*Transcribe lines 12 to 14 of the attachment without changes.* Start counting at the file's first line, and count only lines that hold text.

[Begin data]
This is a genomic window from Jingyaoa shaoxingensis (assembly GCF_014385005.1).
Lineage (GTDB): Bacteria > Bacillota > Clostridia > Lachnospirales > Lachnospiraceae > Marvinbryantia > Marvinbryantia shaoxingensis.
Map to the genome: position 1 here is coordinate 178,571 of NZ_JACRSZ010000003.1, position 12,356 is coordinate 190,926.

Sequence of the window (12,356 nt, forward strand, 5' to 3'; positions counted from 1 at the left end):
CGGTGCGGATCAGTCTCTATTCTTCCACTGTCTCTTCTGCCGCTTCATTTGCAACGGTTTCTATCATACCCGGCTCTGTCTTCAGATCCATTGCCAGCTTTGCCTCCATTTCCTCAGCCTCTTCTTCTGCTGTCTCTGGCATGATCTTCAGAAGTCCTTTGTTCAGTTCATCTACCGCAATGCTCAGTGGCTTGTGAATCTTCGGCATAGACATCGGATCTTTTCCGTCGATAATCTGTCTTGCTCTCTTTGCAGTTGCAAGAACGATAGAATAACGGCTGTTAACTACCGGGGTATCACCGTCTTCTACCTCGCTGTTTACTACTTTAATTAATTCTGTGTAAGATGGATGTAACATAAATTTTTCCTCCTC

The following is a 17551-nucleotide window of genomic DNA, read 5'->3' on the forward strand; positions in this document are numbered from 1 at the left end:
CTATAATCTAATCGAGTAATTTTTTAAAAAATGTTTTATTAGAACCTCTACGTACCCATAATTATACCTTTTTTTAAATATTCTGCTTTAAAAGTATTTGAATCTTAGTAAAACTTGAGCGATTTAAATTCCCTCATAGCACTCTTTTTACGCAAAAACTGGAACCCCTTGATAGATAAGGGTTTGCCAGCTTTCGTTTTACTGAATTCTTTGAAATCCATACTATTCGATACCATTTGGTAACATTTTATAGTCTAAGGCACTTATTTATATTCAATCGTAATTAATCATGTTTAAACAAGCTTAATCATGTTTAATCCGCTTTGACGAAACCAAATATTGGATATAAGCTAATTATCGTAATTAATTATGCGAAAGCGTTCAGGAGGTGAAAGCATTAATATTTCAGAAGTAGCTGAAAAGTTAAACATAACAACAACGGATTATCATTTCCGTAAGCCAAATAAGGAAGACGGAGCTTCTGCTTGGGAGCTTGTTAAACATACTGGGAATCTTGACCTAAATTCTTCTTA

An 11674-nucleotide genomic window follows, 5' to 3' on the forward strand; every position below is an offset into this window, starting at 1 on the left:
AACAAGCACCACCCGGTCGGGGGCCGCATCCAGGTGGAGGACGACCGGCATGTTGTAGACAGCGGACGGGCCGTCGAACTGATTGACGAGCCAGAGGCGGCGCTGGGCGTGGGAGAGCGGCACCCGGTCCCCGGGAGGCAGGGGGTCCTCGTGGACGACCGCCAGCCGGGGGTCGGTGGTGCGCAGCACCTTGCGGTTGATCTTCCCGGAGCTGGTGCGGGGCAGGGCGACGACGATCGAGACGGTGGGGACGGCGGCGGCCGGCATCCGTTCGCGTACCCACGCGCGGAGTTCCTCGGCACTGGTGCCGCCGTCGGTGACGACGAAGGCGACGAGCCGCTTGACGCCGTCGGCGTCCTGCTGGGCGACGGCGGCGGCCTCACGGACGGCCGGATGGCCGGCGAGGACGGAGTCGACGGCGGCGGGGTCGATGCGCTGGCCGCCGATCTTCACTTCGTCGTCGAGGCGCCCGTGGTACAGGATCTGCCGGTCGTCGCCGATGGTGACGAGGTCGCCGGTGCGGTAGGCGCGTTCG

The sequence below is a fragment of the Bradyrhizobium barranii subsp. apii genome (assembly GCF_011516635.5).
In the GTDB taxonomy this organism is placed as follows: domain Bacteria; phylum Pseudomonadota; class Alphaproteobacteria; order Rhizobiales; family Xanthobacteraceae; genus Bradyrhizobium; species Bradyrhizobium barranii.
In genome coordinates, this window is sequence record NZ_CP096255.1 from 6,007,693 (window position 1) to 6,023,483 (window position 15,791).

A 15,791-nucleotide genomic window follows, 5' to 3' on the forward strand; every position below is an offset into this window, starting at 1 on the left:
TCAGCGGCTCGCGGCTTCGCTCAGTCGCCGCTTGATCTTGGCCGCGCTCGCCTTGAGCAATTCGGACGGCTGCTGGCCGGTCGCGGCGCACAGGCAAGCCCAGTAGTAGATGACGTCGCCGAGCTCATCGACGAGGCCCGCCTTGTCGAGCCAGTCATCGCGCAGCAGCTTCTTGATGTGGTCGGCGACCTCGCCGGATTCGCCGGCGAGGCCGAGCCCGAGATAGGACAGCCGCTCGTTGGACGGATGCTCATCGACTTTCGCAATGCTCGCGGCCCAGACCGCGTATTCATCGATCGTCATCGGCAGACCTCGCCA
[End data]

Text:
In genome coordinates, this window is sequence record NZ_CP096255.1 from 6,007,693 (window position 1) to 6,023,483 (window position 15,791).

A 15,791-nucleotide genomic window follows, 5' to 3' on the forward strand; every position below is an offset into this window, starting at 1 on the left:
TCAGCGGCTCGCGGCTTCGCTCAGTCGCCGCTTGATCTTGGCCGCGCTCGCCTTGAGCAATTCGGACGGCTGCTGGCCGGTCGCGGCGCACAGGCAAGCCCAGTAGTAGATGACGTCGCCGAGCTCATCGACGAGGCCCGCCTTGTCGAGCCAGTCATCGCGCAGCAGCTTCTTGATGTGGTCGGCGACCTCGCCGGATTCGCCGGCGAGGCCGAGCCCGAGATAGGACAGCCGCTCGTTGGACGGATGCTCATCGACTTTCGCAATGCTCGCGGCCCAGACCGCGTATTCATCGATCGTCATCGGCAGACCTCGCCA